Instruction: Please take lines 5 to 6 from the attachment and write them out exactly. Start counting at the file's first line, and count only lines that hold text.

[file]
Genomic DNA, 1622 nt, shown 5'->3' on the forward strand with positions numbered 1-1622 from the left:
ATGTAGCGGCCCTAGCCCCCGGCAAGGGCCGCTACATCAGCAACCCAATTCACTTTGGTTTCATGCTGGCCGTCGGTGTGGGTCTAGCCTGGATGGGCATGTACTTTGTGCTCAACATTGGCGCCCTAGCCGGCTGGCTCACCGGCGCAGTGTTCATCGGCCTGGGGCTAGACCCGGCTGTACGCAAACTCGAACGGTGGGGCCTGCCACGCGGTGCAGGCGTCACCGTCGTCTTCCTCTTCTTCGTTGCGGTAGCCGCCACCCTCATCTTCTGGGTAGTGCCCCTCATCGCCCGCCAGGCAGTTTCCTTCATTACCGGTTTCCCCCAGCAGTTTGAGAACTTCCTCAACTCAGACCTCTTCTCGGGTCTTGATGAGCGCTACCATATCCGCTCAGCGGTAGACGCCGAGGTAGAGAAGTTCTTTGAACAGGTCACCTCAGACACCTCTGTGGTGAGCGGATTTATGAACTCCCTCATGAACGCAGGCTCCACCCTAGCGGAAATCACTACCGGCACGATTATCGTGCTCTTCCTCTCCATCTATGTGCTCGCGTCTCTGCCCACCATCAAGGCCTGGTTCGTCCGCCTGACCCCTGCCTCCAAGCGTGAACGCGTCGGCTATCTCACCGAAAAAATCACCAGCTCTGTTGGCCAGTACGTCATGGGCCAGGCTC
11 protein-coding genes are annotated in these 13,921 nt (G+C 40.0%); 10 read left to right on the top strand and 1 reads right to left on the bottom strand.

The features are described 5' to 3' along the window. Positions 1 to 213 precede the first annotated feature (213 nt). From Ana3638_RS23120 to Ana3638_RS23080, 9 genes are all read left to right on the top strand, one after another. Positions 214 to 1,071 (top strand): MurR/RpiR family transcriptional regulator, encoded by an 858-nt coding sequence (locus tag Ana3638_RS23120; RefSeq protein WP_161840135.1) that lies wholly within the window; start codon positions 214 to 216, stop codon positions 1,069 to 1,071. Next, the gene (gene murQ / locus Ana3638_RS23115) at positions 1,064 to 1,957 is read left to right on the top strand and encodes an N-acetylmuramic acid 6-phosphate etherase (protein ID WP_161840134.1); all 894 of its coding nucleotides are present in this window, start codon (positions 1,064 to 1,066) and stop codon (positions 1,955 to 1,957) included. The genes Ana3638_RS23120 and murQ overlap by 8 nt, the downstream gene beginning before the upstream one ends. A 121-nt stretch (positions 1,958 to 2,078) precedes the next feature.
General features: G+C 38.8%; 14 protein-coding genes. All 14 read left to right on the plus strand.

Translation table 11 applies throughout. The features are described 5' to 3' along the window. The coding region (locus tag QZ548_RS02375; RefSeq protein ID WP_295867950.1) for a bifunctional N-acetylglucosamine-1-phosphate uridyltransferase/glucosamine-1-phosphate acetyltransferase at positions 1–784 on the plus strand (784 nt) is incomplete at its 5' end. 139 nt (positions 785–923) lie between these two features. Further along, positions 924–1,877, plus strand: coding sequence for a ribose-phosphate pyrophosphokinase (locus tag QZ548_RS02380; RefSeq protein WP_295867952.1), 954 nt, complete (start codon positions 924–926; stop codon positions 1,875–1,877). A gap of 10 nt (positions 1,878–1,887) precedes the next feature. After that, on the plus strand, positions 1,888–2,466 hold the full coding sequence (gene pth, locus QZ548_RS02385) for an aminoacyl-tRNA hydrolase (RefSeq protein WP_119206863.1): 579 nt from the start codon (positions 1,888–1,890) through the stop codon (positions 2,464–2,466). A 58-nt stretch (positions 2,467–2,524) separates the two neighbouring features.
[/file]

General features: G+C 38.8%; 14 protein-coding genes. All 14 read left to right on the plus strand.

Translation table 11 applies throughout. The features are described 5' to 3' along the window. The coding region (locus tag QZ548_RS02375; RefSeq protein ID WP_295867950.1) for a bifunctional N-acetylglucosamine-1-phosphate uridyltransferase/glucosamine-1-phosphate acetyltransferase at positions 1–784 on the plus strand (784 nt) is incomplete at its 5' end. 139 nt (positions 785–923) lie between these two features. Further along, positions 924–1,877, plus strand: coding sequence for a ribose-phosphate pyrophosphokinase (locus tag QZ548_RS02380; RefSeq protein WP_295867952.1), 954 nt, complete (start codon positions 924–926; stop codon positions 1,875–1,877). A gap of 10 nt (positions 1,878–1,887) precedes the next feature. After that, on the plus strand, positions 1,888–2,466 hold the full coding sequence (gene pth, locus QZ548_RS02385) for an aminoacyl-tRNA hydrolase (RefSeq protein WP_119206863.1): 579 nt from the start codon (positions 1,888–1,890) through the stop codon (positions 2,464–2,466). A 58-nt stretch (positions 2,467–2,524) separates the two neighbouring features.